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Pine Trees

Community Veteran
Posts: 7,906
Thanks: 588
Fixes: 8
Registered: 02-08-2007

Pine Trees

Have a couple of pine trees at the bottom of the garden which I have been meaning to prune for years so eventually got around to the task today, what a job, the actual sawing of the branches was not too bad but the sap from the tree, of which there is plenty sticks like glue and gets everywhere.
A Chain saw might have been quicker but it's one thing I would never buy as the injuries caused by them can be severe and using one up a ladder pruning a 30ft tree without the additional safety equipment was a no no for me.
6 REPLIES
Community Veteran
Posts: 5,314
Thanks: 462
Fixes: 1
Registered: 21-03-2011

Re: Pine Trees

In preparation for tidying the woodland attached to my orchard I've undertaken some training. You quickly learn how dangerous lopping trees and/or felling them, moving them can be if not done carefully.  I now have the equipment such as chainsaw, protective equipment, wedges, ropes, winches etc  For example if you are working at height, even with a bow saw, you need fall arresting kit (ropes, harness etc.) in case you slip and it is often better to use controlled lowering of branches than allow them to fall. It might be better to use a lopping saw on an extension to remove branches.
Here's my tips in using a Chainsaw;
Undertake training in the use of chainsaw and felling techniques.
Avoid chainsaw kickback situations.
Use cutting techniques which avoid trapping the saw blade.
Make sure the chain/ saw blade is kept sharp.
Wear protective gloves, helmet with visor and protective ear protectors, purpose designed leggings and tough boots.
Work with a partner in the area too summon help if things go wrong, but not too close to you when you are operating the chainsaw
Don't saw above shoulder height.
Know your escape routes if boughs or trunks fall.
Watch out for dead branches above you which might fall
Don't work up a ladder.
Now Zen, but a +Net residue.
Community Veteran
Posts: 3,380
Thanks: 2
Registered: 18-01-2013

Re: Pine Trees

Personally I'd give a local tree surgeon a yell and get a quote - it may be less than you think.
We spent a couple of days doing the trees that border our industrial estate in London and it was backbreaking work despite a large number of volunteers and a chainsaw !
Community Veteran
Posts: 6,823
Registered: 27-10-2012

Re: Pine Trees

Chainsaws are probably the most dangerous bit of garden machinery you can use.
You can get good really good pruning saws and pole saws that would go through anything up to 5-6 inches (even more if you've got the stamina!).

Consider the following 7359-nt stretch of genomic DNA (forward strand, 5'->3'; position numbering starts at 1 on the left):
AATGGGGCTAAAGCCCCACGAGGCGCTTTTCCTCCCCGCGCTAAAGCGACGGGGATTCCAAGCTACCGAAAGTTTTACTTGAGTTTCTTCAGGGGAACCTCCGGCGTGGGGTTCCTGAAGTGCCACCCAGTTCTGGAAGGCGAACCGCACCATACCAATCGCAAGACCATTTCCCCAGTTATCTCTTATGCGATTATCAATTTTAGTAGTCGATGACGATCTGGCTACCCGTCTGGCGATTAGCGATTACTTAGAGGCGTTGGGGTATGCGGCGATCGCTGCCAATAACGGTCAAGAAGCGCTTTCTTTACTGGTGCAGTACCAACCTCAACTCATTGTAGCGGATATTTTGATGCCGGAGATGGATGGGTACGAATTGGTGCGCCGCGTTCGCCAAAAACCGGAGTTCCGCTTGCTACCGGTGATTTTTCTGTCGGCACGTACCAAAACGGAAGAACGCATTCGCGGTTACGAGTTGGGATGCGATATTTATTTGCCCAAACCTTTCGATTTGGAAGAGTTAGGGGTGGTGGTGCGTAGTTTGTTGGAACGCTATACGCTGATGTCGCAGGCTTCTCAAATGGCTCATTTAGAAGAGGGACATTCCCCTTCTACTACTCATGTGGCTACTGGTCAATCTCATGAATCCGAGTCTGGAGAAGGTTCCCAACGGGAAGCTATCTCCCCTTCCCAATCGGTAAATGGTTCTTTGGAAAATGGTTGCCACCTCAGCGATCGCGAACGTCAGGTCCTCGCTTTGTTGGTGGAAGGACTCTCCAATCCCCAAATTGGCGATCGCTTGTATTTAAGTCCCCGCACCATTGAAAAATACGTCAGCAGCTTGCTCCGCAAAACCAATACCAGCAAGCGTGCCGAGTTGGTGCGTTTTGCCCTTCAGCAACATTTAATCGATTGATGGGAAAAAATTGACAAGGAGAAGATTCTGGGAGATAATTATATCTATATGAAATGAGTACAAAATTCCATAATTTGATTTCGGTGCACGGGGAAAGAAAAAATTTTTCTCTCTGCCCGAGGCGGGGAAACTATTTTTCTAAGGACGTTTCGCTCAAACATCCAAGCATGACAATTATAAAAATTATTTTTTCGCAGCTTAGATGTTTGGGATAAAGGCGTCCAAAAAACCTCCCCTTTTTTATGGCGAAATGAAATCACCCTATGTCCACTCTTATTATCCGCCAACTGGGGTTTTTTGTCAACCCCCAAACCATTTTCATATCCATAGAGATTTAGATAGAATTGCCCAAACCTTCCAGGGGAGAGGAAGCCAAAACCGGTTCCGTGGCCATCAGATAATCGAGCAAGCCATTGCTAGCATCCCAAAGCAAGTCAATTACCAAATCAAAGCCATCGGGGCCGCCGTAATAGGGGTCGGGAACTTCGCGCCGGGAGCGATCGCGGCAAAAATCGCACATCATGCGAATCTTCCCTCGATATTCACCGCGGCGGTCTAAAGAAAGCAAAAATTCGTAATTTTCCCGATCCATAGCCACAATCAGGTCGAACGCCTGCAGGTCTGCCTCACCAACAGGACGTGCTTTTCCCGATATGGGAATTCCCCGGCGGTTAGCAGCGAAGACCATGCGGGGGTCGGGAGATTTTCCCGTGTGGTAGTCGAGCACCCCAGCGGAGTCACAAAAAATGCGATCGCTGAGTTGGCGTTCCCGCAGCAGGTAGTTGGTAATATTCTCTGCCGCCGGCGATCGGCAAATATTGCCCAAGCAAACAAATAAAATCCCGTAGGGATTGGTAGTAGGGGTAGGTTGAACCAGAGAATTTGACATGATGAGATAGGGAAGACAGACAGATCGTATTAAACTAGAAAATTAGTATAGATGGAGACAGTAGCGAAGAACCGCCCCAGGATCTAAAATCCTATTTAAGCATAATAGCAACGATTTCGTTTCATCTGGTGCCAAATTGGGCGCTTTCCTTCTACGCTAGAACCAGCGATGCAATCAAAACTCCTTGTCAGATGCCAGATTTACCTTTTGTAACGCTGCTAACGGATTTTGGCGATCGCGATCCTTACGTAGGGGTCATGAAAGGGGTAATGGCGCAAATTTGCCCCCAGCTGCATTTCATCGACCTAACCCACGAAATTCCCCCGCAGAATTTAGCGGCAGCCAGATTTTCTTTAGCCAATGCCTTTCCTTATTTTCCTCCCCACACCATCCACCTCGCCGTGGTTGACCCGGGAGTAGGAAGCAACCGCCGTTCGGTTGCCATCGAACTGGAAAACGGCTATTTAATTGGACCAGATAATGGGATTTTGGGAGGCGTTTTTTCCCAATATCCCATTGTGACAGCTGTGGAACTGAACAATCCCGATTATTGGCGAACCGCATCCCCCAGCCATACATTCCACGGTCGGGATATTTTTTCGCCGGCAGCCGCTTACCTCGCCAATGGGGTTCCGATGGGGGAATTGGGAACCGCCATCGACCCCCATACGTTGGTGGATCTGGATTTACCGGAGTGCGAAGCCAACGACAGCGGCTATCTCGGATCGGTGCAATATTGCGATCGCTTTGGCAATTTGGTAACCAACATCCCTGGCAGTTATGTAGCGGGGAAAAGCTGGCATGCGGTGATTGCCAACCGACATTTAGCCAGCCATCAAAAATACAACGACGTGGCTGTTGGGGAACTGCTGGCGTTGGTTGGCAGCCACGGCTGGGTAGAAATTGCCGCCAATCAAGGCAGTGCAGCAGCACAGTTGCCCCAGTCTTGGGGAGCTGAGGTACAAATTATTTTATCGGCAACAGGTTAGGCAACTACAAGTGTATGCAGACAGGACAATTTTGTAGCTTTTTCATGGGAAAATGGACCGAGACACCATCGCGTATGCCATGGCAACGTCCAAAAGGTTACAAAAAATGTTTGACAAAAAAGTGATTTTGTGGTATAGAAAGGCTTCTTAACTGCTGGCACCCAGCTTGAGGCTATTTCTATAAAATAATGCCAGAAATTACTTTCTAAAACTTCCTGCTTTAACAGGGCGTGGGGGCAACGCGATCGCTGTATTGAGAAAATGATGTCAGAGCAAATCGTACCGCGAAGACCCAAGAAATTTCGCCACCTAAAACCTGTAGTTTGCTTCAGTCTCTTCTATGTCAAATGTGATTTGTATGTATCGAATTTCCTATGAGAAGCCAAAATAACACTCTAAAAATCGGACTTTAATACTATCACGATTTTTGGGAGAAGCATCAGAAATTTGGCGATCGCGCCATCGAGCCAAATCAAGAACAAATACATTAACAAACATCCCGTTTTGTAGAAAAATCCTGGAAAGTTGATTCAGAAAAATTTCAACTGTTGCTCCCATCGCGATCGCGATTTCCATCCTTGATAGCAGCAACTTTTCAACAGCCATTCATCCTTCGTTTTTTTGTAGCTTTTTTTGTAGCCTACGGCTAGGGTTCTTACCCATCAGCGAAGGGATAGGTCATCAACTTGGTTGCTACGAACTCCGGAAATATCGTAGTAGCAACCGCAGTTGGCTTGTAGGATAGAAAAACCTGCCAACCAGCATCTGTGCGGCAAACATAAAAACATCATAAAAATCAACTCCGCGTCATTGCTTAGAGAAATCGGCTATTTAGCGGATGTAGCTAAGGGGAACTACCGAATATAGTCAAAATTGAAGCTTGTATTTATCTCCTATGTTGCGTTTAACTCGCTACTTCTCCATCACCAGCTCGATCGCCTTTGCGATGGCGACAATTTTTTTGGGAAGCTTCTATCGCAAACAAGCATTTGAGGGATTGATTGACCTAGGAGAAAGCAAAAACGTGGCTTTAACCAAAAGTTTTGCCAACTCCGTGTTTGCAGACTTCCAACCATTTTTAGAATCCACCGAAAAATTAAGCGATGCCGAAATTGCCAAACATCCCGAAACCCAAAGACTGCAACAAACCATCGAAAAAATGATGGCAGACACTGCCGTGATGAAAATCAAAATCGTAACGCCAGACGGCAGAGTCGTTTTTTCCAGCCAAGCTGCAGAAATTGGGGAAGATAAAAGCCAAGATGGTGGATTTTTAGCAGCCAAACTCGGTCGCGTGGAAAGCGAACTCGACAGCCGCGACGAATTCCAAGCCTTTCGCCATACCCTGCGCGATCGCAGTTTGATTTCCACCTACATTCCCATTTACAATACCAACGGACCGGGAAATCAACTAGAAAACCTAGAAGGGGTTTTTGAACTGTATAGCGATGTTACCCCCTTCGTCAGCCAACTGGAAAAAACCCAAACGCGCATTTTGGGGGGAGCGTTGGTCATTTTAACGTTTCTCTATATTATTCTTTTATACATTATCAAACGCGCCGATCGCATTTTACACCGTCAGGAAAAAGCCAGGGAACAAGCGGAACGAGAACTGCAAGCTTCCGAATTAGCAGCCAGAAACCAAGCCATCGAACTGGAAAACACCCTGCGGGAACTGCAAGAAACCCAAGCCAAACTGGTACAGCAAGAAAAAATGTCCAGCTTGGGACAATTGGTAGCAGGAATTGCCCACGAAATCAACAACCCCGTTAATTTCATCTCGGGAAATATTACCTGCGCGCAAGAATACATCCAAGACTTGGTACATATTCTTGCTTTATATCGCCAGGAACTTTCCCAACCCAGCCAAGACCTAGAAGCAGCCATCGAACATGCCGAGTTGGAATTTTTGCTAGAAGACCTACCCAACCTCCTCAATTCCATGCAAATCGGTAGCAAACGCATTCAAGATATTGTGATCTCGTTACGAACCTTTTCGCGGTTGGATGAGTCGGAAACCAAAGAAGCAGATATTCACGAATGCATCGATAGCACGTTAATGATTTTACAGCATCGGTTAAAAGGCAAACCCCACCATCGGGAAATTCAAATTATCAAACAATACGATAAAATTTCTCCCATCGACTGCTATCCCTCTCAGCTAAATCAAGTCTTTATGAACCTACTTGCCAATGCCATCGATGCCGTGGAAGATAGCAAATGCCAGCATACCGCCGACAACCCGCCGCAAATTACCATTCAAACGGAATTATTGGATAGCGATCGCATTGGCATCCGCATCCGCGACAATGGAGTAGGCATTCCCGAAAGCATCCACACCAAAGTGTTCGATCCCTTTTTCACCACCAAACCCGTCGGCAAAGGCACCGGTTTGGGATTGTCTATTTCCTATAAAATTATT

Community Veteran
Posts: 7,906
Thanks: 588
Fixes: 8
Registered: 02-08-2007

Re: Pine Trees

@AndyH,
Fully agree with that. Even trained tree surgeons have accidents
@DomS,
Not really worth it in my case for 2 trees, I did not get a quote but guess £100 or so to do the job
AlaricAdair,
Some excellent advice in your post but for a one off job for 2 trees it would not be worth the cost of hiring the equipment even if I knew how to safely use it.
Community Veteran
Posts: 6,735
Thanks: 12
Registered: 02-02-2008

Re: Pine Trees

Plenty of trees in our area (several in our garden) and plenty of tree surgeons - one is just 2 doors away!
If I can't cut it safely while standing on the ground I pay a professional to do it. Many are happy to do small jobs as well as larger ones.
That said, a couple of years ago we had a whole gang (4 of them) working all day on our garden trees and large shrubs which had got a bit out of hand.
Interesting to watch how they work, especially high up on ropes.
Community Veteran
Posts: 5,314
Thanks: 462
Fixes: 1
Registered: 21-03-2011

Re: Pine Trees

The cost of an arborist seems to vary enormously depending on your location in the country and whether the word "insurance" has been mentioned.  In the orchard I have something like 100 trees to manage so buying the equipment and training was relevant in my case. Earlier when it was just trees in the garden we hired an insured professional arborist to do the work for just a few trees. However when the storm last autumn blew down a tree in our garden my chainsaw was really handy for removing the tree. Horses for courses really.
Now Zen, but a +Net residue.